How are we investing our lives as we journey from one tree to the next? Are we focused on the work of the master or do we bury all we have in a hole in fear? What is it we are even investing in? It is clear that a talent is a financial reference but it is more than just money. If a talent represents roughly the entire income of a man’s working life, a talent becomes a representation of one’s life. Each of these servants in Jesus’s parable could have been not only given charge of finances but quite possibly could have been given influence over the entire lives of five, two, or one other’s lives. Even in this parable about money again we are brought into a discussion of relationship. And the multiplication of relationships. This reminds me of the movie we watch recently Nail 32. Which is in reference to the life of the founder of the Cowboy church movement. A man asked him how much it would cost to shoe a horse and the founder said $20. And the man said how about I pay for one nail and double it for each additional nail. In this scenario the man would not get paid $20 but over $2 billion. And if we translate that into lives if we were to invest our lives into one person, and in turn each of us invests in others soon the entire world would be changed. One life at a time. One guy invested in five lives another in two and the other was entrusted with one. Two of them used their lives to bring more lives toward the lifestyle of the master and the last servant buried his influence and allowed the master’s work to stop with him. How will you invest your life?
George Fox saw a great crowd, Jesus saw a field ripe for harvest, and lost sheep without a shepherd. What do we see? Are we like the disciple that day focused on a temple built by human hands or are we looking at something that transcends mankind’s greatest marvels? Will we take onto ourselves the lifestyle of Christ and reflect his life to our world? Will we love God in worship, embrace the Holy Spirit in prayer, and live the love of Christ with others as we minister to the various needs around us? Or will we bury all we have in a hole to fearful to move? Will we invest ourselves in God’s kingdom, one life at a time?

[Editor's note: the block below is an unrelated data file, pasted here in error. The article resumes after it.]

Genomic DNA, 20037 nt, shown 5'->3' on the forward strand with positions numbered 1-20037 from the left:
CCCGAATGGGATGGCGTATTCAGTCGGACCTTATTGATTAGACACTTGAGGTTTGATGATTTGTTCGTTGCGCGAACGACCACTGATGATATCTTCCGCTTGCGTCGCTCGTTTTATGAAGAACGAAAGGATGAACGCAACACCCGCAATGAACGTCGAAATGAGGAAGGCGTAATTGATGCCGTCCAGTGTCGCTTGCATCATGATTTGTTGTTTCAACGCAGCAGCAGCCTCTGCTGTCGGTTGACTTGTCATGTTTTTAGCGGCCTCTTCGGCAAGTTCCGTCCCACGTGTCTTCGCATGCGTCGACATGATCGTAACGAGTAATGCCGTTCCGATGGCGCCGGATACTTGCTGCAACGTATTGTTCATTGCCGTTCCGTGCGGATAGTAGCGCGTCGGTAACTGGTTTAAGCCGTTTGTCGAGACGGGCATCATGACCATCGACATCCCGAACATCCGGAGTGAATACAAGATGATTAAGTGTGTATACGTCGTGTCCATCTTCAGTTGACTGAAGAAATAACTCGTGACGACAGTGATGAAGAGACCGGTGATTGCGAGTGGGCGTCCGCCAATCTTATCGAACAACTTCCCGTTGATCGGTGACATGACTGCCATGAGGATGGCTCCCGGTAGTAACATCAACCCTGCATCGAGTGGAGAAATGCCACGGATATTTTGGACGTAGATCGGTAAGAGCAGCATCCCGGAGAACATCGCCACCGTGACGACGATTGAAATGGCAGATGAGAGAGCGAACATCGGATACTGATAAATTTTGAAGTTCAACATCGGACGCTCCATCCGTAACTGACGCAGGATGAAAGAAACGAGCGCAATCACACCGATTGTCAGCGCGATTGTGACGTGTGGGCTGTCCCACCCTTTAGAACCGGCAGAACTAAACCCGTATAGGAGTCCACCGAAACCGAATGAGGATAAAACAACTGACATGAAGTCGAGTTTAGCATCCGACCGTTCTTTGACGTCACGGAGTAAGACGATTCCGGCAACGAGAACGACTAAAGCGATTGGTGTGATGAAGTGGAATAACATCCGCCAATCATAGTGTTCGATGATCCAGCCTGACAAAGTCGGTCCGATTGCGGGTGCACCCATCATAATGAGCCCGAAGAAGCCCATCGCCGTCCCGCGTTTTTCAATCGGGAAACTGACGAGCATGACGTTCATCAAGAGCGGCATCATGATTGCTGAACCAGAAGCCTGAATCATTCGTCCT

Sermon by Jared Warner, November 19, 2017
presented at Willow Creek Friends Church
23 Then Jesus said to the crowds and to his disciples, 2 “The scribes and the Pharisees sit on Moses’ seat; 3 therefore, do whatever they teach you and follow it; but do not do as they do, for they do not practice what they teach. 4 They tie up heavy burdens, hard to bear, and lay them on the shoulders of others; but they themselves are unwilling to lift a finger to move them. 5 They do all their deeds to be seen by others; for they make their phylacteries broad and their fringes long. 6 They love to have the place of honor at banquets and the best seats in the synagogues, 7 and to be greeted with respect in the marketplaces, and to have people call them rabbi. 8 But you are not to be called rabbi, for you have one teacher, and you are all students. 9 And call no one your father on earth, for you have one Father—the one in heaven. 10 Nor are you to be called instructors, for you have one instructor, the Messiah. 11 The greatest among you will be your servant. 12 All who exalt themselves will be humbled, and all who humble themselves will be exalted. – Matthew 23:1–12 (NRSV)
There are times that scripture and the Christian life can seem a bit twisted. At times it almost seems as if they contradict. For example, loving your enemy seems pretty straight forward, but what about caring for your family? If your enemy is standing at the door, can we protect ourselves? We can come to our own conclusion pretty quickly, and likely we will have many scriptural references to back up our logic. Just as those that have opposing opinions will have scriptural support as well. Is it Christian to protect even if protection requires the use of force? We have seen these theological and ethical debates in our nation’s history. Probably the most tragic example would the debate that occurred over human slavery. Both sides of the debate included men and women of faith. Many if you were to look at other issues may have been quite similar in opinion yet this one issue you would find vastly different views. These singular views can rip communities of faith apart. Some wanting to stand by the ideas of tradition and others wanting to embrace a more progressive view.